By Lukas Brinkerhoff
It still has that new trail smell.
If you are anything like me, there are few things that bring you more pleasure than planting a set of knobbies on new single track. I’ve always envisioned cycling as being synonymous with adventure, but when you’ve already ridden every trail in your area things can become stagnant. Sure there’s always the riding trips to new locations, but a new trail with virgin dirt, that’s something special.
Suicidal Tendencies (ST) is just that. The St. George BLM Field Office officially opened the trail for use just this past month. Locals, being encouraged by the trail crew, have been putting knobby to dirt for some time on this trail, but it is now finished and ready to be explored. Not only does it have that new trail smell, but the corners are still a little soft and there are a few moves that will probably leave you flabbergasted on how to maneuver around them.
The trail is an extension of the trail network in the Santa Clara River Reserve. Adding an extra 5.2 miles to the existing 17, the reserve is quickly becoming the most developed network in the St. George area. Suicidal Tendencies splits off the top of Sidewinder. Sidewinder is a pre-existing trail that climbs up the mesa and then does a little cherry stem loop at the top. ST drops right off of the rim from the loop on top of Sidewinder.
And when I say drop, I mean drop. The trail crew spent a considerable amount of time building a way off of this mesa. As it sits, there is some amazing rock work that creates a steep ramp as the path to descend the rock band that surrounds the Sidewinder mesa. Much like the trail’s namesake band, the corners are tight, the ride is a bit scary with plenty of exposure and it will most likely leave you scratching your head.
After the drop off of the mesa, the trail switchbacks in the tightest curves in St. George, winding back and forth across the mesa. At places the trail is so stacked on top of itself that you don’t feel like you are going anywhere. The tread winds its way through tight rock gates requiring the rider to pay careful attention to their pedals. Imagine a driver’s ed obstacle course on an angled slant and where the cones are rocks that could possible throw you to an undesirable end.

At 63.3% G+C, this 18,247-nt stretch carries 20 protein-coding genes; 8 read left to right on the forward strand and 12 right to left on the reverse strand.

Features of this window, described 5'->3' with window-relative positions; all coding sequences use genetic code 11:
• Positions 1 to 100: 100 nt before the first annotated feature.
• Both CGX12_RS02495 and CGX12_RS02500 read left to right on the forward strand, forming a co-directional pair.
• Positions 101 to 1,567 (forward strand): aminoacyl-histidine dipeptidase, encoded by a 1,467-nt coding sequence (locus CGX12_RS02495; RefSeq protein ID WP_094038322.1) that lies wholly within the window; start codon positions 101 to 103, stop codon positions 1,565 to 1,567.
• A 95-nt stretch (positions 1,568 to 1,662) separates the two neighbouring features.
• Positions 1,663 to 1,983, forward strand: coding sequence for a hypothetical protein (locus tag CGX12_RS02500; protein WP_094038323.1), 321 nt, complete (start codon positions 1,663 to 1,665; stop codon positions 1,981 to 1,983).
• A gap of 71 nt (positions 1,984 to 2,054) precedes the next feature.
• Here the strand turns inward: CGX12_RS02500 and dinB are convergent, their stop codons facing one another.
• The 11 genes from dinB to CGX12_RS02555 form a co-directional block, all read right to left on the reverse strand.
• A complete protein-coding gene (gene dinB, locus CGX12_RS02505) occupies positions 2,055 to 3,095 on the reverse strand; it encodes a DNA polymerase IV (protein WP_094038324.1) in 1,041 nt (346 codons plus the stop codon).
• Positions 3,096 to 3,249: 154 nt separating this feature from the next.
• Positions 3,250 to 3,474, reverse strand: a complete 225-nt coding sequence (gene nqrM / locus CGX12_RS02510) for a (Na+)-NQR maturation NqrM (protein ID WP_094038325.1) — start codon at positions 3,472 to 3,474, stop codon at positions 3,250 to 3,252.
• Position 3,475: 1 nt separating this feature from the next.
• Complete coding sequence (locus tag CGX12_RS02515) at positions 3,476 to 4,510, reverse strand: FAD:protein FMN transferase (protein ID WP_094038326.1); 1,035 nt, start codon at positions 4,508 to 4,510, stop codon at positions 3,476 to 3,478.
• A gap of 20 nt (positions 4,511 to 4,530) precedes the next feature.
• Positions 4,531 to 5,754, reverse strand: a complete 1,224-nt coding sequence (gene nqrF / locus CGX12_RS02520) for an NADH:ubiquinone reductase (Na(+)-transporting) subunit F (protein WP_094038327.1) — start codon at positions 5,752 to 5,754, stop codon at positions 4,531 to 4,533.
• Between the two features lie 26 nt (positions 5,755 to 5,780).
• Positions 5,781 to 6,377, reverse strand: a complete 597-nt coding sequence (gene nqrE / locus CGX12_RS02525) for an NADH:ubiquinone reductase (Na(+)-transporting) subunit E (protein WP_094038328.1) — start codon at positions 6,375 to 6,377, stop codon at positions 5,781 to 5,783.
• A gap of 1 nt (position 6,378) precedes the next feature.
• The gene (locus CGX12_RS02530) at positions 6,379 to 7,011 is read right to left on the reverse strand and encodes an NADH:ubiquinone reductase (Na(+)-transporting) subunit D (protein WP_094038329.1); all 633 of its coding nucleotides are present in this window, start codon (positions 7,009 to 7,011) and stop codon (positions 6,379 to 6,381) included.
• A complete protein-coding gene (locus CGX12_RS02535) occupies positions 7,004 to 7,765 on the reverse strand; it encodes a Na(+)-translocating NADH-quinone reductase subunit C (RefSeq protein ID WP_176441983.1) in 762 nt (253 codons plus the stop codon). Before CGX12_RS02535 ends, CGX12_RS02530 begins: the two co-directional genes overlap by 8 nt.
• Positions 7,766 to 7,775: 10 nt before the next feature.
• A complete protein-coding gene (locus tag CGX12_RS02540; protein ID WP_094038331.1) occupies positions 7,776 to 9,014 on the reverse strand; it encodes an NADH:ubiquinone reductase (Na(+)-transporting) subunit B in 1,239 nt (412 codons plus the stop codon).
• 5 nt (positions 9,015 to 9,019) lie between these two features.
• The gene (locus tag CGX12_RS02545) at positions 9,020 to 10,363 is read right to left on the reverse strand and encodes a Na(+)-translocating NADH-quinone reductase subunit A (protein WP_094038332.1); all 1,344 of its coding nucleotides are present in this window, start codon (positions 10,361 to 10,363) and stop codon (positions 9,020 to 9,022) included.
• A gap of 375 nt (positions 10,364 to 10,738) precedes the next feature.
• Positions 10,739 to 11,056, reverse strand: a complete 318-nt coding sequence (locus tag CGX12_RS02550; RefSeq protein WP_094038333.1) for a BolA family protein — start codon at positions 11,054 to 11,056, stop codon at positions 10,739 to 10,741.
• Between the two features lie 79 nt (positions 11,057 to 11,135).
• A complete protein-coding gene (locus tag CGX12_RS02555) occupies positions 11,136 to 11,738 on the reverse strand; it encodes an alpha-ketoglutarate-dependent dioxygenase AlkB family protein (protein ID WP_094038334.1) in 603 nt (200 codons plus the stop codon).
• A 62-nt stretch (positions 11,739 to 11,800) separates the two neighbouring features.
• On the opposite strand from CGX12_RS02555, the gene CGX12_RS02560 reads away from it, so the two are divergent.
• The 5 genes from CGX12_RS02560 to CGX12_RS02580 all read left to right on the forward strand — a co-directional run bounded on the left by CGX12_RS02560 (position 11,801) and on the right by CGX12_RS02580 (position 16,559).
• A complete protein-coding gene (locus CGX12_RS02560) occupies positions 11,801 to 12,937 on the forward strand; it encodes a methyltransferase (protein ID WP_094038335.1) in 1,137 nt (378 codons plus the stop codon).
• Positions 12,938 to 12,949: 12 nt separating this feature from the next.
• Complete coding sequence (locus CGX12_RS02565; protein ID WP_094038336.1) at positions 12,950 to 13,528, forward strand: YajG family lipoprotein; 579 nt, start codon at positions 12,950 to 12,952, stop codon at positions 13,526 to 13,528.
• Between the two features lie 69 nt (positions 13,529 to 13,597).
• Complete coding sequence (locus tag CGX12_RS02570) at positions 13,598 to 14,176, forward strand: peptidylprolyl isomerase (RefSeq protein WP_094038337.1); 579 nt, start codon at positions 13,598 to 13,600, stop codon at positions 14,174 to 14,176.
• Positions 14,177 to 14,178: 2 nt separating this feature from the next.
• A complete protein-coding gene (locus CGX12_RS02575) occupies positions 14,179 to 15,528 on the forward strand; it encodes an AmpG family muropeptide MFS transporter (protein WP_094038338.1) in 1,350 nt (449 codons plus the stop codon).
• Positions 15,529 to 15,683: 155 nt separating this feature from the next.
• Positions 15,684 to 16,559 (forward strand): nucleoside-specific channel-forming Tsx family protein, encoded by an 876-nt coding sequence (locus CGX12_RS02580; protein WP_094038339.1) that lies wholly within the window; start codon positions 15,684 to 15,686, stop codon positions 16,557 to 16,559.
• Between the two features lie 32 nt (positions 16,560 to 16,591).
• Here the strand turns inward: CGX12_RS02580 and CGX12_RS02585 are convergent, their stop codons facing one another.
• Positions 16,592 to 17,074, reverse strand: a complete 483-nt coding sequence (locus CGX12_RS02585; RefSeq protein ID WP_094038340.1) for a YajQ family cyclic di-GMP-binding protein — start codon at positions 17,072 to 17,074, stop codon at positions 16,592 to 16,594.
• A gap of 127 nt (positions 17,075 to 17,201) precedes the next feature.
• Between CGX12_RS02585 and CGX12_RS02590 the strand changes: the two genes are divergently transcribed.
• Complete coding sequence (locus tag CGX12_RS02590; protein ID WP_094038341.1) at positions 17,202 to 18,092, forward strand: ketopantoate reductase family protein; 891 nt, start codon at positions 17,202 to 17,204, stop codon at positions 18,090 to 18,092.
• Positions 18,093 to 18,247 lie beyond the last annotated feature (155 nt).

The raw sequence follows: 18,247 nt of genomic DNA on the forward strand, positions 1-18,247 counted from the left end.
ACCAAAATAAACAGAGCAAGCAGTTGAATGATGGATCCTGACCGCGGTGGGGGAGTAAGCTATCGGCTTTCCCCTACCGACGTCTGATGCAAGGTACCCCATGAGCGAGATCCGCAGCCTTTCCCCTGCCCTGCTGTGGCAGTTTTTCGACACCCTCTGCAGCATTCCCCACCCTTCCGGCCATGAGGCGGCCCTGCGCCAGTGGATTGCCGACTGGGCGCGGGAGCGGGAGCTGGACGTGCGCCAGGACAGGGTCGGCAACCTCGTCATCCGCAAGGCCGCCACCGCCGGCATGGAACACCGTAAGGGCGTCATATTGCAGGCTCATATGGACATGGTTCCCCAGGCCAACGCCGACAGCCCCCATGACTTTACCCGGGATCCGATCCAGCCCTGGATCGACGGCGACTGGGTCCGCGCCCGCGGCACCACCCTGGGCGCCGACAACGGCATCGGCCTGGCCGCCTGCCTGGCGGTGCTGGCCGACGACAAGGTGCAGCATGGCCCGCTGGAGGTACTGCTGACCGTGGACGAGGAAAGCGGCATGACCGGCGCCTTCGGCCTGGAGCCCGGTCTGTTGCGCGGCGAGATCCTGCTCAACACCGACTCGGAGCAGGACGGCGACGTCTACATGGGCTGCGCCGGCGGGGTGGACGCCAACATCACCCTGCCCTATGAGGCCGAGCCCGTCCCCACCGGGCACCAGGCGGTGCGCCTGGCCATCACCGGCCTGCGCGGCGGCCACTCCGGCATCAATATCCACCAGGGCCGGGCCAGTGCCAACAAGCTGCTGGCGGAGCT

ST will guide you down off the mesa but you are then required to follow up the other side of the draw. This climb up has to be one of the most amazingly built climbs I have ever ridden. Starting at the bottom looking up, you feel like you will be hurting soon. Instead you quickly find that you are gaining elevation but the grade reversals and switchbacks seem to reverse gravity and push you up the trail. I have to admit that I would rather climb this section than descend it, and descending it is awesome.
Once you have been dragged up the mesa you will be forced to put it in some sweat and tears. The trail continues upward around the nose of the cliff band. At this point you will see the tombstone that appears to be protecting you from dropping off the abyss, then you round the corner and the protection disappears. I had to ride this section up a couple of times before I could control the instinct to put a foot down as I suddenly found my wheel pointing toward air.
After the tombstone, the trail mellows out and you slowly meander up the rest of the mesa. You are nearing 4000 feet and the vegetation starts to change. When the trail tops out you will be in the midst of Junipers and have a breathtaking view of Red Mountain, Pine Valley Mountain and Santa Clara. I highly recommend taking a few moments to enjoy the scenery, smell some Juniper and remember that riding isn’t just about pedaling, it’s about adventure, about the experience.
Then saddle up and enjoy the descent as it weaves its way down the other side of the mesa rewarding you for the grind that you put in on the way up.
The trail junctures back up and you follow the same route off the mesa. Be careful maneuvering your way back around the tombstone, the rock juts out oddly forcing you to lean into the cliff and away from where you really want to be. With that said, the move is most definitely easier going down as the rocks feel like they are protecting you.
As I mentioned, the ride off the mesa is enjoyable. Go ahead and hoot and holler as you roll over the off camber rocks and around the obstacles that will keep you on your toes.
The climb out of the draw is tough. You have already pedaled a good chunk of climbing and the tight corners and steep grades will leave you wondering if this was a good idea. Unless you are some kind of climbing mutant, you will probably have to walk a few sections. Especially in the corners where the trail gets narrow and steep. These will most likely get easier as the tread gets ridden in over time, but for now be prepared for a little hike-a-bike.
Once you are done, Suicidal Tendencies will drop you right back on Sidewinder meaning that you have a good descent ahead of you. Don’t feel bad if you didn’t clear every section of trail, part of the appeal of new trails is the puzzle of figuring them out. If you clear everything the first time out, you have no reason to return. Plus you can listen to Suicidal Failure and feel like you have an inside line on an alternative meaning of the song.
Nuts and Bolts:
To get there: Head North on Bluff Street in St. George. Turn left on Sunset BLVD and follow it into Santa Clara. Just before the Jacob Hamblin Home turn left onto Gates Lane. Follow the pavement around the bend and then take the first left up the dirt road. From here follow the Santa Clara River Reserve signs to the trail head.
From the trail head: Head up Precipice to Sidewinder. At the top of Sidewinder, the trail will do a small loop. Off of the South side of this loop look for single track dropping off the mesa. This is your start.
Difficulty: This is an intermediate level trail with plenty of exposure to make the moves seem more difficult than they are.